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Free Minds & Free Markets

Government Created the Housing Crisis. Government Can Solve It.

Suggestions from a New York real estate attorney

For an example of how the good intentions of big government can produce extremely bad results, one needn't look further than the rental housing market in New York City.

We have government-sponsored financing for low-cost housing. We have special housing bonds. We have public-private construction projects. We have government agencies to help the private sector and nonprofits produce lower-cost housing. We have inclusionary mandates. Yet rental housing in New York remains more expensive than practically anywhere else in the country and suffers from a perennial "crisis" of affordability.

Earlier this year, New York revived a variation on its previously expired 421a tax abatement, first enacted in the 1970s to encourage new rental housing construction. Today's version offers developers a tax break with a present value equal to one-half to two-thirds of the entire cost to build the project—assuming the developer jumps through some hoops that seek to help labor unions and deliver more "affordable" and rent-regulated housing.

Through these and other measures, officials claim to be trying to solve the problem of high rents. But the discussion always starts from the premise that government should do more. Rarely does anyone ask whether government should instead do less, even though decades of ill-considered policy caused the housing disaster that New York faces today.

Nonregulated rents in New York City are indeed extraordinary. Small one-bedroom apartments in Manhattan cost around $3,500 a month and generally rise over time, although a recent construction boom has led to a slight downward drift near the top of the market.

The culprit for high prices cannot be the free market, because New York hasn't seen a free market in rental housing since World War II. Instead, a panoply of laws, regulations, and programs create distortions, complicate development, and make it difficult to build new housing except at the very high end. If we're serious about making New York and other major cities more affordable for renters, here are a few things to reconsider.

Zoning: About 100 years ago, municipal officials decided to separate different uses of property from each other so we wouldn't end up with slaughterhouses next to nursery schools. From that small seed of good intentions has grown a massive forest of land use regulations that limit and delay development and constrict the housing market, driving up housing costs. In New York City, every discretionary approval for a substantial project creates a veto opportunity for the local city councilmember. These opportunities are often exploited to preserve the values of existing buildings by blocking competition. Thus, zoning and approvals attract a substantial constituency and—surprise—politicians listen.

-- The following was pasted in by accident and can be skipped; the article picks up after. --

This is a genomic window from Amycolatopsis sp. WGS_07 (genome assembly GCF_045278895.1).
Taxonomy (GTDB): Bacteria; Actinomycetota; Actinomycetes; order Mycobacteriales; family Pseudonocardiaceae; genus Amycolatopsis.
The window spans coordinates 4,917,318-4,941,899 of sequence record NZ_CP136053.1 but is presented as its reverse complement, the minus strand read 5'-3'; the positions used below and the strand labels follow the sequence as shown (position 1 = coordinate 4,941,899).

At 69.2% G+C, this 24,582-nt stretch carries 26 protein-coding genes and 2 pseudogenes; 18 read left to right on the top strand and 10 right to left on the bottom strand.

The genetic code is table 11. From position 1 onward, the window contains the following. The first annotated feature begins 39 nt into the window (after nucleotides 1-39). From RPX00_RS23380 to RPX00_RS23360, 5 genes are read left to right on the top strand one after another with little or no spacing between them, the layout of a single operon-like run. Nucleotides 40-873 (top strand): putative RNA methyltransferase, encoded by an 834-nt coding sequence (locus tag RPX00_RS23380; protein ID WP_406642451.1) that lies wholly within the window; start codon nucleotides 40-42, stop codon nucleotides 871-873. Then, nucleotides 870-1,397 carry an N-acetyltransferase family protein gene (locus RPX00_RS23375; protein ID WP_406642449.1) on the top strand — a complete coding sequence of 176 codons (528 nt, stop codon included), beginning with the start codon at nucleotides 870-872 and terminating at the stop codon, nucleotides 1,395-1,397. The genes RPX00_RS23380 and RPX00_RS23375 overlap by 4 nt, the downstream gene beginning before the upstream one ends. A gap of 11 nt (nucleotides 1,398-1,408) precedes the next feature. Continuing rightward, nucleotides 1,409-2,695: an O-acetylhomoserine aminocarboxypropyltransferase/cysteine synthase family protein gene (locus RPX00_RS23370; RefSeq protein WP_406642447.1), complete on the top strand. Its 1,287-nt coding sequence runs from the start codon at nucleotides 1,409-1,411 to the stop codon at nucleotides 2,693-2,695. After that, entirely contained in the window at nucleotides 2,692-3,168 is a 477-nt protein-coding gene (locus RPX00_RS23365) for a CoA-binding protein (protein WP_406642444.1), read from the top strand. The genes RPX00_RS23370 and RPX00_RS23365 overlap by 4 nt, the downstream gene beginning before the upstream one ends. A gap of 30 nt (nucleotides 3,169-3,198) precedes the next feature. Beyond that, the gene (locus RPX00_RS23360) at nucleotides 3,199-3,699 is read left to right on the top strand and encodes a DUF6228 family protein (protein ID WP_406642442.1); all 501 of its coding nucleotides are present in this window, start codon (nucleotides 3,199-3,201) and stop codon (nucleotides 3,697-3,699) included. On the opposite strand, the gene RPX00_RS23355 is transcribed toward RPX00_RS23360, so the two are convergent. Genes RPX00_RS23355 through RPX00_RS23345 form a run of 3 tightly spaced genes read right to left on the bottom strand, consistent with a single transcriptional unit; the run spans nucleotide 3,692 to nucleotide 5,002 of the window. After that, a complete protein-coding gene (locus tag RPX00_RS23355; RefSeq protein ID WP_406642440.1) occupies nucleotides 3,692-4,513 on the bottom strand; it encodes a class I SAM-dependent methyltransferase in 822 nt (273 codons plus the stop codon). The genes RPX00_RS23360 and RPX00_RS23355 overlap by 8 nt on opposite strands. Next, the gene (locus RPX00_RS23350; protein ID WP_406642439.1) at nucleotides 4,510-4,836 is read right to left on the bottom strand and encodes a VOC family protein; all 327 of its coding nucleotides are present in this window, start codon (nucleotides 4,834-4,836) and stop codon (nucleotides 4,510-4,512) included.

Housing formats and building codes: Building codes require a certain minimum size and quality of residential units. Anything smaller or of lesser quality simply can't get built. In New York, single-room occupancy hotels once provided affordable housing to thousands of people. Then the city and state made it illegal to build that sort of housing, and also passed laws prohibiting anyone who owned such buildings from raising rents or tearing them down. The building code includes a variety of restrictions designed to improve the quality of housing, such as minimum size standards for apartments, but this makes it impossible to move forward with very inexpensive residential construction. What's wrong with providing very small housing units for people with very small incomes?

Environmental impact review: Many substantial development projects must endure an extended inquiry called an environmental impact review. This process has grown far longer and more complex over the years. It has in large part become a tool for those who own existing properties to slow down or stop the development of new ones.

Landmarking: After historic Pennsylvania Station was demolished in the 1960s to make way for the hideous Madison Square Garden, New York City implemented a robust landmarking program that now preserves by law some 35,000 old—and not so old—structures. When enormous numbers of sites are blocked from redevelopment, the remaining land becomes ever more valuable, and new housing becomes even more expensive. Plus, landmarked buildings create major economic challenges for their unfortunate owners when major repairs become necessary. We should cut back on landmarking, limiting it to genuinely special structures. Perhaps the landmarking experts can redirect their time and energy to identifying the 10 percent of existing landmarks that most merit preservation.